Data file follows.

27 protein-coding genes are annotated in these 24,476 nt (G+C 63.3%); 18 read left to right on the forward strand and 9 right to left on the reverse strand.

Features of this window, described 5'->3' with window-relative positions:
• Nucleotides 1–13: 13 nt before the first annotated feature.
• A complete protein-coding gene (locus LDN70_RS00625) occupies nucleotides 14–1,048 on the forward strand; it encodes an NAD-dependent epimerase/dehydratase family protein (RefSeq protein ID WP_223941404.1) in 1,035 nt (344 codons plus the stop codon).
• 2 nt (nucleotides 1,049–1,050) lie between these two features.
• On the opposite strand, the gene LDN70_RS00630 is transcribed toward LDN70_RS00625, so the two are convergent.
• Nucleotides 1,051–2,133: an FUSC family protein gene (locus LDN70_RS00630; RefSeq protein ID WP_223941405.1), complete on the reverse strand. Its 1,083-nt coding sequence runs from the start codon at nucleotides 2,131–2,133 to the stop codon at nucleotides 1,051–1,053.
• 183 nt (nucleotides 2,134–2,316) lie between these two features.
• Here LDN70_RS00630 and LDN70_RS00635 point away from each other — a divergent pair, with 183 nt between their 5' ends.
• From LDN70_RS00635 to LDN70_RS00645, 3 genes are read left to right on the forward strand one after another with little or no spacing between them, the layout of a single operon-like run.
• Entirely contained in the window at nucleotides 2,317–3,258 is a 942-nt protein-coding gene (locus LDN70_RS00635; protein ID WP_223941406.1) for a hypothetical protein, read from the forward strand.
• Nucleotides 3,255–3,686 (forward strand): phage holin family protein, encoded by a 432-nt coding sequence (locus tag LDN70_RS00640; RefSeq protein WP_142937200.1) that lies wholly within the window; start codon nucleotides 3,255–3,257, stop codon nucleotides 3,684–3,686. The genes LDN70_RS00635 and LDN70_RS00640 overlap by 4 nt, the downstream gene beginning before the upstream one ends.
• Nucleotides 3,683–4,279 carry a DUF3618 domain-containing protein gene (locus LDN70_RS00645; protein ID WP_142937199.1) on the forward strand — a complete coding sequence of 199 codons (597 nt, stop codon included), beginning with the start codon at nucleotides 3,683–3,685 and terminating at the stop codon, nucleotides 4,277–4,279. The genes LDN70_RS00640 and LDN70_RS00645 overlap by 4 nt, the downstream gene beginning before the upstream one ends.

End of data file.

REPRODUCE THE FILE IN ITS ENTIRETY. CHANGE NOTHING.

27 protein-coding genes are annotated in these 24,476 nt (G+C 63.3%); 18 read left to right on the forward strand and 9 right to left on the reverse strand.

Features of this window, described 5'->3' with window-relative positions:
• Nucleotides 1–13: 13 nt before the first annotated feature.
• A complete protein-coding gene (locus LDN70_RS00625) occupies nucleotides 14–1,048 on the forward strand; it encodes an NAD-dependent epimerase/dehydratase family protein (RefSeq protein ID WP_223941404.1) in 1,035 nt (344 codons plus the stop codon).
• 2 nt (nucleotides 1,049–1,050) lie between these two features.
• On the opposite strand, the gene LDN70_RS00630 is transcribed toward LDN70_RS00625, so the two are convergent.
• Nucleotides 1,051–2,133: an FUSC family protein gene (locus LDN70_RS00630; RefSeq protein ID WP_223941405.1), complete on the reverse strand. Its 1,083-nt coding sequence runs from the start codon at nucleotides 2,131–2,133 to the stop codon at nucleotides 1,051–1,053.
• 183 nt (nucleotides 2,134–2,316) lie between these two features.
• Here LDN70_RS00630 and LDN70_RS00635 point away from each other — a divergent pair, with 183 nt between their 5' ends.
• From LDN70_RS00635 to LDN70_RS00645, 3 genes are read left to right on the forward strand one after another with little or no spacing between them, the layout of a single operon-like run.
• Entirely contained in the window at nucleotides 2,317–3,258 is a 942-nt protein-coding gene (locus LDN70_RS00635; protein ID WP_223941406.1) for a hypothetical protein, read from the forward strand.
• Nucleotides 3,255–3,686 (forward strand): phage holin family protein, encoded by a 432-nt coding sequence (locus tag LDN70_RS00640; RefSeq protein WP_142937200.1) that lies wholly within the window; start codon nucleotides 3,255–3,257, stop codon nucleotides 3,684–3,686. The genes LDN70_RS00635 and LDN70_RS00640 overlap by 4 nt, the downstream gene beginning before the upstream one ends.
• Nucleotides 3,683–4,279 carry a DUF3618 domain-containing protein gene (locus LDN70_RS00645; protein ID WP_142937199.1) on the forward strand — a complete coding sequence of 199 codons (597 nt, stop codon included), beginning with the start codon at nucleotides 3,683–3,685 and terminating at the stop codon, nucleotides 4,277–4,279. The genes LDN70_RS00640 and LDN70_RS00645 overlap by 4 nt, the downstream gene beginning before the upstream one ends.